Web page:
Clearview AI is also under attack in privacy-first Europe—a territory on which it denies operating.
Back in January, the privacy watchdog in Hamburg ordered the company to delete what it had on one specific individual, who had complained his data protection rights had been violated. This was effectively a ruling over the service’s illegality everywhere in the EU, although it didn’t include an EU-wide ban. Several months later, privacy activists unleashed a flood of complaints against Clearview AI across the EU, alleging violations of the bloc’s General Data Protection Regulation (GDPR).
It is now a decade since the same Hamburg regulator (Johannes Caspar, who retired in June this year) told Facebook that its facial recognition technology—generally used to suggest name tags for people in pictures—was illegal. After the Irish data protection authority also expressed concerns about the feature, Facebook dropped it across Europe in 2012, before reviving it in 2018 with promises of legal compliance.
However, on Tuesday Facebook announced the imminent closure of its facial recognition system across the world, saying people who had opted into the feature would no longer be automatically recognized in photos, and more than a billion people’s facial recognition templates would be deleted over the coming weeks.
“This change will represent one of the largest shifts in facial recognition usage in the technology’s history,” wrote the firm’s A.I. chief, Jerome Pesenti, in a blog post. He said the technology could still be useful for identity verification and anti-fraud measures, and Meta—the new name for Facebook the company, as opposed to the specific service—would “continue working on these technologies and engaging outside experts.”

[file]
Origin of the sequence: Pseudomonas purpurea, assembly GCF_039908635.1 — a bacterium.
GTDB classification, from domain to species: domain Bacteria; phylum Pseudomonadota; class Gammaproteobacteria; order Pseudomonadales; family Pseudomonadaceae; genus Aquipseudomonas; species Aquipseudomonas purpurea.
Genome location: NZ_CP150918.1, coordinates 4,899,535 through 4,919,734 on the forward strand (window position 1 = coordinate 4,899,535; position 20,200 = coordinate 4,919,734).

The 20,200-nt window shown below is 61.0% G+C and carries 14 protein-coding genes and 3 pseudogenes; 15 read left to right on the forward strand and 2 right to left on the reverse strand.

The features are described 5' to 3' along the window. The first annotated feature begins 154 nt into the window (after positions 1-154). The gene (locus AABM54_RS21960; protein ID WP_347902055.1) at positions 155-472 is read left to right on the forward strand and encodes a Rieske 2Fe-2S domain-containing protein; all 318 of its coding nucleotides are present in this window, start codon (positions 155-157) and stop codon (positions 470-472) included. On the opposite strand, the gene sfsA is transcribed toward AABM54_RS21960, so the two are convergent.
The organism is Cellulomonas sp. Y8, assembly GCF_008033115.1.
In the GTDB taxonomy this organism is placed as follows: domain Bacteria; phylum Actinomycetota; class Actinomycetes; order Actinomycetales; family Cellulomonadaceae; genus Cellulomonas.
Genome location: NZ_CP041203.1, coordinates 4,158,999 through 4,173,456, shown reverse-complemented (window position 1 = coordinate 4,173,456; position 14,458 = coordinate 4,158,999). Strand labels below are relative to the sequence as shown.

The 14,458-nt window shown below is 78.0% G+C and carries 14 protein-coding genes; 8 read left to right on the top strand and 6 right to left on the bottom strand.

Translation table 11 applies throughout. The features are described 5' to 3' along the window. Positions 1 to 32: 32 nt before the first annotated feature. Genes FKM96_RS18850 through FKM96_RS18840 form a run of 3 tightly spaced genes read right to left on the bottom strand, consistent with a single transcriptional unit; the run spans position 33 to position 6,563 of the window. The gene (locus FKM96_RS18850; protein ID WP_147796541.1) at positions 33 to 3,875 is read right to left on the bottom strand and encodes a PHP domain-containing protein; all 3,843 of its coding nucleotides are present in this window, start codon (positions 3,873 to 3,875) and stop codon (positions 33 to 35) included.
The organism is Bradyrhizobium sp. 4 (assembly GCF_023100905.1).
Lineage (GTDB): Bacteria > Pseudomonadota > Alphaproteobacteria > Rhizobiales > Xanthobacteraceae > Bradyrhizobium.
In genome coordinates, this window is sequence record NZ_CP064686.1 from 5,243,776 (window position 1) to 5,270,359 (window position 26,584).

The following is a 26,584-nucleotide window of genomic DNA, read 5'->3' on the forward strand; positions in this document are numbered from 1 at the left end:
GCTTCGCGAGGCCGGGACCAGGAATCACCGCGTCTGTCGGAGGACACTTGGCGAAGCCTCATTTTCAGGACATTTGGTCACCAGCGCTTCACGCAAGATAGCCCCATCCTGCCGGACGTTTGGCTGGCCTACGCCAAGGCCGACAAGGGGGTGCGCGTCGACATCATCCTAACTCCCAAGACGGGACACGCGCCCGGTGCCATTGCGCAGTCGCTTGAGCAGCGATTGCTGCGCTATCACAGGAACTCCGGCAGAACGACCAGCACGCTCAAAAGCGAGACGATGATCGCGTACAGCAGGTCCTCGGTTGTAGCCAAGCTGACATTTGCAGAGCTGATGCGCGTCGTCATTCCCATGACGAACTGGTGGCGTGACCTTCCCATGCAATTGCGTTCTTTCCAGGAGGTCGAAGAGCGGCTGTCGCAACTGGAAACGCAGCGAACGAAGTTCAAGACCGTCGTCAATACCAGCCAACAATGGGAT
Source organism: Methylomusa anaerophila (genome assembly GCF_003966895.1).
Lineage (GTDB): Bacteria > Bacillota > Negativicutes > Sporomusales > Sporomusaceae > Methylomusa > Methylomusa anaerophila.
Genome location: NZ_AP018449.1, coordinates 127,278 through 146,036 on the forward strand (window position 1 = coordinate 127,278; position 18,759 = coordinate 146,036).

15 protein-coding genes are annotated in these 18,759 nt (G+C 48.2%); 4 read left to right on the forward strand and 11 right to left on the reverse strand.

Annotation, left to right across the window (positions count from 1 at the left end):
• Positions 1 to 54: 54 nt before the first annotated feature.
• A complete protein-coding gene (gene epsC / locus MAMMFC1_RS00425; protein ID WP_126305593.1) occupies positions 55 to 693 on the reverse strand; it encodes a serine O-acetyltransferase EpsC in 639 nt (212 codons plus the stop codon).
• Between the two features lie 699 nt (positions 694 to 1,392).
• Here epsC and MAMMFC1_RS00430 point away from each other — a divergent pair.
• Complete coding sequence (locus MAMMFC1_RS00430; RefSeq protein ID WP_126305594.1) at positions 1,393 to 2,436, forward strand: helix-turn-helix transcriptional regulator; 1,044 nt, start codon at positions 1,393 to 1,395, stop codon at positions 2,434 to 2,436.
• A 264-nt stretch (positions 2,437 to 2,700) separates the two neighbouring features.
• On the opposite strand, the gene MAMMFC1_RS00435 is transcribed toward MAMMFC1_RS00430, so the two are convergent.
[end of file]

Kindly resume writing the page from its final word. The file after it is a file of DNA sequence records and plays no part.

However, Pesenti said, “there are many concerns about the place of facial recognition technology in society, and regulators are still in the process of providing a clear set of rules governing its use. Amid this ongoing uncertainty, we believe that limiting the use of facial recognition to a narrow set of use cases is appropriate.”
He continued, “Every new technology brings with it potential for both benefit and concern, and we want to find the right balance. In the case of facial recognition, its long-term role in society needs to be debated in the open, and among those who will be most impacted by it.”
Facebook’s move, which comes during a period of intense scrutiny over the negative societal effects of Meta’s services, was enthusiastically greeted by civil liberties activists. “This is a tremendously significant recognition that this technology is inherently dangerous,” said Nathan Wessler of the American Civil Liberties Union, while the Electronic Frontier Foundation—the world’s highest-profile digital-rights group—warned that “companies will continue to feel the pressure of activists and concerned users so long as they employ invasive biometric technologies like face recognition.”
Europe is currently in the process of debating a new A.I. Act that will likely ban law enforcement’s use of remote biometric identification technologies, such as facial recognition, in public places. The EU’s data protection supervisor, Wojciech Wiewiórowski, recently told Politico that an outright ban is more appropriate than strict safeguards. He compared facial recognition with the cloning of humans, saying he was “not sure if we are really as a society ready for that.”
Update: This article was updated on Nov. 3 to include Clearview AI’s statement on the Australian decision.